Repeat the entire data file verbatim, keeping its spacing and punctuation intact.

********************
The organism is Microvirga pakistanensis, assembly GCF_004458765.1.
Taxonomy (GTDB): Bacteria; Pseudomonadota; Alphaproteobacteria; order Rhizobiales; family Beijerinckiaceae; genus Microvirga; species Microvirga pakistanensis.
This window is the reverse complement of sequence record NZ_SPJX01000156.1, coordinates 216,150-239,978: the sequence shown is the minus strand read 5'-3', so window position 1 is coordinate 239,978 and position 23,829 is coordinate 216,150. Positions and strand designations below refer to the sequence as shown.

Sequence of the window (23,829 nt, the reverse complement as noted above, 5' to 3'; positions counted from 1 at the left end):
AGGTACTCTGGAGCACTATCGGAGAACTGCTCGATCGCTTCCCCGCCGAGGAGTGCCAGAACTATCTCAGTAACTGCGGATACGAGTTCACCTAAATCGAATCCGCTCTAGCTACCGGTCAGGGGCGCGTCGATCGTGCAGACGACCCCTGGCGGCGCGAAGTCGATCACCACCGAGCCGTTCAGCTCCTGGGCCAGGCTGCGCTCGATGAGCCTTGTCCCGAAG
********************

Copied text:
The organism is Microvirga pakistanensis, assembly GCF_004458765.1.
Taxonomy (GTDB): Bacteria; Pseudomonadota; Alphaproteobacteria; order Rhizobiales; family Beijerinckiaceae; genus Microvirga; species Microvirga pakistanensis.
This window is the reverse complement of sequence record NZ_SPJX01000156.1, coordinates 216,150-239,978: the sequence shown is the minus strand read 5'-3', so window position 1 is coordinate 239,978 and position 23,829 is coordinate 216,150. Positions and strand designations below refer to the sequence as shown.

Sequence of the window (23,829 nt, the reverse complement as noted above, 5' to 3'; positions counted from 1 at the left end):
AGGTACTCTGGAGCACTATCGGAGAACTGCTCGATCGCTTCCCCGCCGAGGAGTGCCAGAACTATCTCAGTAACTGCGGATACGAGTTCACCTAAATCGAATCCGCTCTAGCTACCGGTCAGGGGCGCGTCGATCGTGCAGACGACCCCTGGCGGCGCGAAGTCGATCACCACCGAGCCGTTCAGCTCCTGGGCCAGGCTGCGCTCGATGAGCCTTGTCCCGAAG